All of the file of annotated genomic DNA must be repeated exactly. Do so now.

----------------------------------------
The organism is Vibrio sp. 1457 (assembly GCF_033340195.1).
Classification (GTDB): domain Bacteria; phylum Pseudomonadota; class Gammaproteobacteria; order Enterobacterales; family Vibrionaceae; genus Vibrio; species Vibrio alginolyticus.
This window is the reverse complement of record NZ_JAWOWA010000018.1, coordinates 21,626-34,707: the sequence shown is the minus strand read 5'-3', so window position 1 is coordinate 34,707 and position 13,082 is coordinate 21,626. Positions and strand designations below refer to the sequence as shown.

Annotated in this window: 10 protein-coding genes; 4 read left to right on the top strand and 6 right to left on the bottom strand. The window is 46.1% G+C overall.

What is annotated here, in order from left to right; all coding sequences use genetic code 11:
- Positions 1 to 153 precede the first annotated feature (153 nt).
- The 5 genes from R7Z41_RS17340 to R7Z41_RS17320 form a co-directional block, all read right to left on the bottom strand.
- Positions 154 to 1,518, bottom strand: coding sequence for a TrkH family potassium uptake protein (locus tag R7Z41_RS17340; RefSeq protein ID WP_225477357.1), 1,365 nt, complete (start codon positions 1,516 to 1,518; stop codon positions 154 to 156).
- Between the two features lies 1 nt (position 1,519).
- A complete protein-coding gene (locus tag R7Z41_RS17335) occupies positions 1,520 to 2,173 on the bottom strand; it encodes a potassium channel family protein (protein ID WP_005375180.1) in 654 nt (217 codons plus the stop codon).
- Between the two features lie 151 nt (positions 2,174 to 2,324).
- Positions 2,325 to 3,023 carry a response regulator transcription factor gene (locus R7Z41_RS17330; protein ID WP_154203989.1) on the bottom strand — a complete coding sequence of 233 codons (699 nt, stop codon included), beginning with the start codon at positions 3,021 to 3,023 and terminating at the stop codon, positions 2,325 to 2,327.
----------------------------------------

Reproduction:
The organism is Vibrio sp. 1457 (assembly GCF_033340195.1).
Classification (GTDB): domain Bacteria; phylum Pseudomonadota; class Gammaproteobacteria; order Enterobacterales; family Vibrionaceae; genus Vibrio; species Vibrio alginolyticus.
This window is the reverse complement of record NZ_JAWOWA010000018.1, coordinates 21,626-34,707: the sequence shown is the minus strand read 5'-3', so window position 1 is coordinate 34,707 and position 13,082 is coordinate 21,626. Positions and strand designations below refer to the sequence as shown.

Annotated in this window: 10 protein-coding genes; 4 read left to right on the top strand and 6 right to left on the bottom strand. The window is 46.1% G+C overall.

What is annotated here, in order from left to right; all coding sequences use genetic code 11:
- Positions 1 to 153 precede the first annotated feature (153 nt).
- The 5 genes from R7Z41_RS17340 to R7Z41_RS17320 form a co-directional block, all read right to left on the bottom strand.
- Positions 154 to 1,518, bottom strand: coding sequence for a TrkH family potassium uptake protein (locus tag R7Z41_RS17340; RefSeq protein ID WP_225477357.1), 1,365 nt, complete (start codon positions 1,516 to 1,518; stop codon positions 154 to 156).
- Between the two features lies 1 nt (position 1,519).
- A complete protein-coding gene (locus tag R7Z41_RS17335) occupies positions 1,520 to 2,173 on the bottom strand; it encodes a potassium channel family protein (protein ID WP_005375180.1) in 654 nt (217 codons plus the stop codon).
- Between the two features lie 151 nt (positions 2,174 to 2,324).
- Positions 2,325 to 3,023 carry a response regulator transcription factor gene (locus R7Z41_RS17330; protein ID WP_154203989.1) on the bottom strand — a complete coding sequence of 233 codons (699 nt, stop codon included), beginning with the start codon at positions 3,021 to 3,023 and terminating at the stop codon, positions 2,325 to 2,327.